- ‘We have enough problems in the world without worrying about animals.’ Write an article for the school or college magazine giving your views on this statement.
- You would like to raise some money for an animal charity. Write a talk for your classmates persuading them to donate to your chosen charity. ( Source )
CCEA English Language GCSE questions
Unit 1: writing for purpose and audience and reading to access non-fiction and media texts.
- Write a speech for your classmates persuading them to agree with your views on the following issue: “Young people today are too worried about their body image.” ( Source )
- Write an article for your school magazine persuading the readers to agree with your views on the following question: “Should school uniform have a place in 21st century schools?” ( Source )
- Write a speech for your classmates persuading them to agree with your views on the following question: “Are celebrities the best role models for teenagers?” ( Source )
- Write an article for your school magazine persuading the readers to agree with your views on the following statement: “Advertising is just another source of pressure that teenagers don’t need!” ( Source )
Unit 4: Personal or creative writing and reading literacy and non-fiction texts
- Either, Personal writing: Write a personal essay for the examiner about what you consider to be one of the proudest moments in your life.
- Or, Creative writing: Write your entry for a creative essay writing competition. The audience is teenagers. You may provide your own title. ( Source )
- Write a personal essay for the examiner about an experience that resulted in a positive change in your life.
- Write a creative essay for the examiner. The picture below is to be the basis for your writing. You may provide your own title. ( Source )
- Personal writing: Write a speech for your classmates about the most interesting person you have ever met.
- Creative writing: Write a creative essay for your school magazine. The picture below is to be the basis for your writing. You may provide your own title. ( Source )
- Personal writing: Write a personal essay for the examiner describing your dream destination.
- Creative writing: Write a creative essay for publication in your school magazine. The picture below is to be the basis for your creative writing. You may provide your own title. (Source)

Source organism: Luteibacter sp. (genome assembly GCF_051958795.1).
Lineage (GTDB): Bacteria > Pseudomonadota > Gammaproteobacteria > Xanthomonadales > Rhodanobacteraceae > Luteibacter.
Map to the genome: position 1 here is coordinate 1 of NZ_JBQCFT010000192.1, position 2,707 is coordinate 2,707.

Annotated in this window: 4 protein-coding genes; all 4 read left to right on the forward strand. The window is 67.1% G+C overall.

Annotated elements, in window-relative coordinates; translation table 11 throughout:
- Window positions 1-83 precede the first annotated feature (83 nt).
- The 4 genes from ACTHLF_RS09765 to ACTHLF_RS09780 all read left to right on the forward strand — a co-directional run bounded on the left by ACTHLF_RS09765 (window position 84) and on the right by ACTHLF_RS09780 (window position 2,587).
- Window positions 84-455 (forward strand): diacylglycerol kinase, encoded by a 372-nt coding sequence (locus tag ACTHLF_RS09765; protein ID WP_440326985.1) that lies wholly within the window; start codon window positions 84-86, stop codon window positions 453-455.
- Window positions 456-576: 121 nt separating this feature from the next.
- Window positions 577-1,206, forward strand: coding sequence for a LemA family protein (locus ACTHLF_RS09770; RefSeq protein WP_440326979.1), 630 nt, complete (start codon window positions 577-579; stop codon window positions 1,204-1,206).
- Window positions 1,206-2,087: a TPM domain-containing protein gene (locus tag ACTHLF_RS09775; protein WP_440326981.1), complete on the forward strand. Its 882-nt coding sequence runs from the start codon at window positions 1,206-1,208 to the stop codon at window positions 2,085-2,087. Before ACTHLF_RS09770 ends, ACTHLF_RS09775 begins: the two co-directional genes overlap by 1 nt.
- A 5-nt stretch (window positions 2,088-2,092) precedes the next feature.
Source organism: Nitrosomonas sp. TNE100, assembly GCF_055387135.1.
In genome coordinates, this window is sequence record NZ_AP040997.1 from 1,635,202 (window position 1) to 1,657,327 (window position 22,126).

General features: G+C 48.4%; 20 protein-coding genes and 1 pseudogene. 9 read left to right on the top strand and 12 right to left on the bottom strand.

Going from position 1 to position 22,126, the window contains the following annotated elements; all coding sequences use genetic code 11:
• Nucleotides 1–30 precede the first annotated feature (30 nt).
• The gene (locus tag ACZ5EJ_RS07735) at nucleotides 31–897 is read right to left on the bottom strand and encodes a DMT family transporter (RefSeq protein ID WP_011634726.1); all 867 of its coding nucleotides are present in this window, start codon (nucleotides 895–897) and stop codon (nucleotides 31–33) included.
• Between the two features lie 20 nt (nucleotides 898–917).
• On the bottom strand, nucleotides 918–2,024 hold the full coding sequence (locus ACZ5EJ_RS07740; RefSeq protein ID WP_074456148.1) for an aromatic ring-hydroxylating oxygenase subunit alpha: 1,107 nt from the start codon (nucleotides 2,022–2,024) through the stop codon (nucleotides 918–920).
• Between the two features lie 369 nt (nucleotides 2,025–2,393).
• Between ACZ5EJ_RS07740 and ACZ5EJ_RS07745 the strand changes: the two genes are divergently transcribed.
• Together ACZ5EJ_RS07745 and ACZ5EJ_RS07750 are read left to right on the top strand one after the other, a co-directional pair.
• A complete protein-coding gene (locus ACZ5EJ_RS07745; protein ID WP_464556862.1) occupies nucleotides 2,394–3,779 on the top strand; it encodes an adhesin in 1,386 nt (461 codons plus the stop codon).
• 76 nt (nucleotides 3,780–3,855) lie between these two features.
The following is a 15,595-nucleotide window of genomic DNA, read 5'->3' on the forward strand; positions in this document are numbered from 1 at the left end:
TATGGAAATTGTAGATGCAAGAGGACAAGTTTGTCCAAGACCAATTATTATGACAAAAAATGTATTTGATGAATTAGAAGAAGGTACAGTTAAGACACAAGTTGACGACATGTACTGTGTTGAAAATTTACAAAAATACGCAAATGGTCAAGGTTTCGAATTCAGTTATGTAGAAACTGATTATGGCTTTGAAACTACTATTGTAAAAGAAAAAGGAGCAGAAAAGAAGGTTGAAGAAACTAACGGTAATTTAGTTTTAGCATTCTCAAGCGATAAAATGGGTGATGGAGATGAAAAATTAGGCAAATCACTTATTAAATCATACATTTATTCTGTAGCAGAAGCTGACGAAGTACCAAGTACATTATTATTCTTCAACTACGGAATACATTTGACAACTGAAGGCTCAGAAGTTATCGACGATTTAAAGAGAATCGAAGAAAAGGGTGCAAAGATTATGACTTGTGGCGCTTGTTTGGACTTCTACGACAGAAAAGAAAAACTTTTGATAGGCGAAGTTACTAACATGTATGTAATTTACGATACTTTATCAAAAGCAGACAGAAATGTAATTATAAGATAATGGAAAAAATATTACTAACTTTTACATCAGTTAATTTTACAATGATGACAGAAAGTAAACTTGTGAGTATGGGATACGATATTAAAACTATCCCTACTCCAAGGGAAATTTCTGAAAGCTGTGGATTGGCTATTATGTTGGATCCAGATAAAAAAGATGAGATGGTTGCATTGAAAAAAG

Get 1:1 support and personalized feedback on your GCSE creative writing practice
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Creative Writing Hacks to Impress GCSE Examiners
A whopping 25% of GCSE English Language marks are assigned to creative writing – such as a story or description in 45 minutes. Always a tall order as it needs to have all the right ingredients to WOW the examiner.
For starters, the question usually reads like this:
You have been invited to take part in a creative writing competition judged by people your own age. Write a description of this picture.
With just 45 minutes allocated time, you need to get your skates on fast.
Rule 1: PLAN IDEAS FIRST
- BRING THE PICTURE TO LIFE in your head as if it is a movie scene. Annotate the picture with sounds, sensations, light, moving things, noises from far away, weather outside. Something may feel physically hard or spiky underfoot; there might be a perishingly cold wind seeping through walls or window cracks.
- BOX OFF FOUR SECTIONS – perhaps the panoramic scene/the background. Then zoom into two other areas as you approach the foreground: the walls, the window. ZOOM RIGHT IN: see the shards of glass on the floor, or curly moss stretching up the wallpaper etc. Then, perhaps cut to the foreground: the chair or the tunnel. These will help you to set the scene and establish atmosphere at the start.
- Focus on ACTION/SWITCH FOCUS/ZOOM IN ON SOMETHING NEW . Perhaps the focus switches to the darkened tunnel into the next room – add some movement.
- Next, ADD A TWIST/A CHANGE/A DISCOVERY/A FLASHBACK . Dialogue could work here if a new character enters the scene. It’s also an opportunity to change the atmosphere. If sun streamed though the window at the start, dark clouds could have darkened the room. Rain might start punching the window. Always great to pop some personification in there!
- WRAP IT UP. Short stories or descriptions can end on a cryptic note or a cliff-hanger. Perhaps an unexpected twist or narrator’s reflection on the scene.
RULE 2: ADD CREATIVE WRITING TECHNIQUES:
- USE MASSIVE DEVICES. Add: Metaphors, Adjectives, Senses, Superlatives, Imagery, Verbs, Emotion. Strong creative writing relies on you weaving a range of language techniques into your work to create different effects.
- VARY SENTENCE STRUCTURES. Start sentences with: verbs, prepositions, adjective/noun combos. Follow a complex sentence with a short, punchy one to increase tension/change pace.
- BE ORIGINAL . No fluffy clouds looking like sheep, or wooden doors that creak open. Instead practise metaphors/personification writing to achieve original effects. Clouds might look like a sea of metallic-grey mountains if a storm is on the way, for instance. Perhaps blackened soot might crawl its inky fingers across every particle of plaster. It’s ALL about the detail.
Of course, this is just the start to becoming a fabulous creative writer. Something our experienced English teachers here at 121 Home Tutors always advise is to read. As many different genres as you can.